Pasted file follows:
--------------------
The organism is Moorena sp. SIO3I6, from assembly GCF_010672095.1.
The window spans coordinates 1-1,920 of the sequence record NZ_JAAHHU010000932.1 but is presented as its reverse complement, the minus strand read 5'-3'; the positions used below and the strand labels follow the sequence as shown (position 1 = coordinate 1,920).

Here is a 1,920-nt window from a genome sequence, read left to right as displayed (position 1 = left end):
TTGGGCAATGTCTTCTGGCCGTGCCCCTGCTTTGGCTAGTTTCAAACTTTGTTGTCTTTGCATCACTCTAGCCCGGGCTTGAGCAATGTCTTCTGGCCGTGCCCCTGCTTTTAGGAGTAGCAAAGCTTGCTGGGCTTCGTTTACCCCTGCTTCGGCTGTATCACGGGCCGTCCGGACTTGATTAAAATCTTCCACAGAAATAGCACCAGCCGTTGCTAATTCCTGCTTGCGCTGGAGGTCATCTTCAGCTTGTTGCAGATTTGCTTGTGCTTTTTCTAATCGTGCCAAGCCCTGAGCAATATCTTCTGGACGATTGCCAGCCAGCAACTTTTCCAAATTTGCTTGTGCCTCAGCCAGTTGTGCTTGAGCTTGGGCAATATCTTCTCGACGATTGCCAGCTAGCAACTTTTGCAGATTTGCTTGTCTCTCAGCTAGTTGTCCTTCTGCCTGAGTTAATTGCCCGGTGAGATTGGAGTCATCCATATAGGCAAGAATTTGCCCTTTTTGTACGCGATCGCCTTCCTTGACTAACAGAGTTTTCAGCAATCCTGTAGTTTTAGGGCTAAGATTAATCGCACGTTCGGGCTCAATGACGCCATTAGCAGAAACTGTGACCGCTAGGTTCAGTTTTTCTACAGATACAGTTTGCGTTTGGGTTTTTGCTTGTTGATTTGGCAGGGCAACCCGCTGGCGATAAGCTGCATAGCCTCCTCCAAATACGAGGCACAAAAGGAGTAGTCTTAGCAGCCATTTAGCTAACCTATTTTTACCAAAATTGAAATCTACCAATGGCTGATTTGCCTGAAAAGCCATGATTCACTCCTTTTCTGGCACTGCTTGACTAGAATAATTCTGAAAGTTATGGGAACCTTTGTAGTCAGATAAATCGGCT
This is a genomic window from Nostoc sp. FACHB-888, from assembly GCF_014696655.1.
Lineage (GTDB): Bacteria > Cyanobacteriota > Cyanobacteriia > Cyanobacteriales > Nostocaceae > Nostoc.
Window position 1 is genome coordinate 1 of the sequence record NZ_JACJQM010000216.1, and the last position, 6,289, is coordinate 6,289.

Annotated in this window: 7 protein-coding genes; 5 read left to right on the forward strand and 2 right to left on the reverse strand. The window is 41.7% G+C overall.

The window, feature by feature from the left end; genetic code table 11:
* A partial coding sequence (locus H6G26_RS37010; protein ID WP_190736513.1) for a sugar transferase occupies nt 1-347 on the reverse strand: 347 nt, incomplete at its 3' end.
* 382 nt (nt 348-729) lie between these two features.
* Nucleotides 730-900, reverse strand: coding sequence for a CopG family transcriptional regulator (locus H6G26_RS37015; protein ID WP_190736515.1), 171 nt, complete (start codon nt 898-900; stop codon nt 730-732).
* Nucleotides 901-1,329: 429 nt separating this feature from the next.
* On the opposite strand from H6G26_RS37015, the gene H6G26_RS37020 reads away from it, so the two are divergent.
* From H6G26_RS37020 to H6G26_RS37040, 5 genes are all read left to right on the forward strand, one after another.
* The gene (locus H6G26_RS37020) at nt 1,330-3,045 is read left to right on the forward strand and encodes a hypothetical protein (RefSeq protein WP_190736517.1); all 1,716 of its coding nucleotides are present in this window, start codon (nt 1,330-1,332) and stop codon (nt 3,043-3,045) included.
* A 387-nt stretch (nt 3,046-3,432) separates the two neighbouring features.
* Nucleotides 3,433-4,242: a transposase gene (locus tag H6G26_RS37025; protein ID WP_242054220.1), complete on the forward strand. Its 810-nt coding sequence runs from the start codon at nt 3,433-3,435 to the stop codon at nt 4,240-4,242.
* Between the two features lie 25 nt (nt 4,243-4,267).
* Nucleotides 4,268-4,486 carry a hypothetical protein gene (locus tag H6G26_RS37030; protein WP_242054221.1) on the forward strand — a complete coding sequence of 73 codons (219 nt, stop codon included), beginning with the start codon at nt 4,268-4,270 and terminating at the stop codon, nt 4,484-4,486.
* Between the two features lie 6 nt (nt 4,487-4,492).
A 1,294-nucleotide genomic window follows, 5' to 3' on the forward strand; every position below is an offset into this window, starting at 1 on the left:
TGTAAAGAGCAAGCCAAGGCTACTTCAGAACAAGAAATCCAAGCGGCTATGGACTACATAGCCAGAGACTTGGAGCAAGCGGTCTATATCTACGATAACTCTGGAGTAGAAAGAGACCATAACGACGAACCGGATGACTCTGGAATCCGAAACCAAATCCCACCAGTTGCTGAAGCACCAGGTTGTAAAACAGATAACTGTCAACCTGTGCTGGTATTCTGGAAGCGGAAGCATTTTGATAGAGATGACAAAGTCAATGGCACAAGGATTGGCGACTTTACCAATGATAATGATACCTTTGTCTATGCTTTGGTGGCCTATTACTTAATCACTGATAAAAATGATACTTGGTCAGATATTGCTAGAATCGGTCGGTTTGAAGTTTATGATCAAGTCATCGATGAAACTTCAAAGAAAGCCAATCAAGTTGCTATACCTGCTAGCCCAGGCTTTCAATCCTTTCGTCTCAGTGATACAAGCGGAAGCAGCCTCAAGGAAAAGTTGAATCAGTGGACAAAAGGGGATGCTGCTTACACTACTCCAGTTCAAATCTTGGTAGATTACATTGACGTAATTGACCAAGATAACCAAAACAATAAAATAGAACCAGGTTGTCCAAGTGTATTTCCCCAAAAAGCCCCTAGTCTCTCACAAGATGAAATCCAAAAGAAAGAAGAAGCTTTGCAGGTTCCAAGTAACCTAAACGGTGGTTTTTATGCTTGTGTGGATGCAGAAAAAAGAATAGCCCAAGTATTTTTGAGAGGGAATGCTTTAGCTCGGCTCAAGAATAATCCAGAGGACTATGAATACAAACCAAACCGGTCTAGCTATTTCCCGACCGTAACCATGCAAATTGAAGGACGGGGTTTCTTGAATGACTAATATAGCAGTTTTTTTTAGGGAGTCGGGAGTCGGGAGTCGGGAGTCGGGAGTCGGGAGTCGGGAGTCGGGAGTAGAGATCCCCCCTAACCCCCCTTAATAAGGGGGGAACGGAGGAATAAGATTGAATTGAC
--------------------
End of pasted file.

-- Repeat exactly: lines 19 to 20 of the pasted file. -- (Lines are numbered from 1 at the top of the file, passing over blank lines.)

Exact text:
* Between the two features lie 25 nt (nt 4,243-4,267).
* Nucleotides 4,268-4,486 carry a hypothetical protein gene (locus tag H6G26_RS37030; protein WP_242054221.1) on the forward strand — a complete coding sequence of 73 codons (219 nt, stop codon included), beginning with the start codon at nt 4,268-4,270 and terminating at the stop codon, nt 4,484-4,486.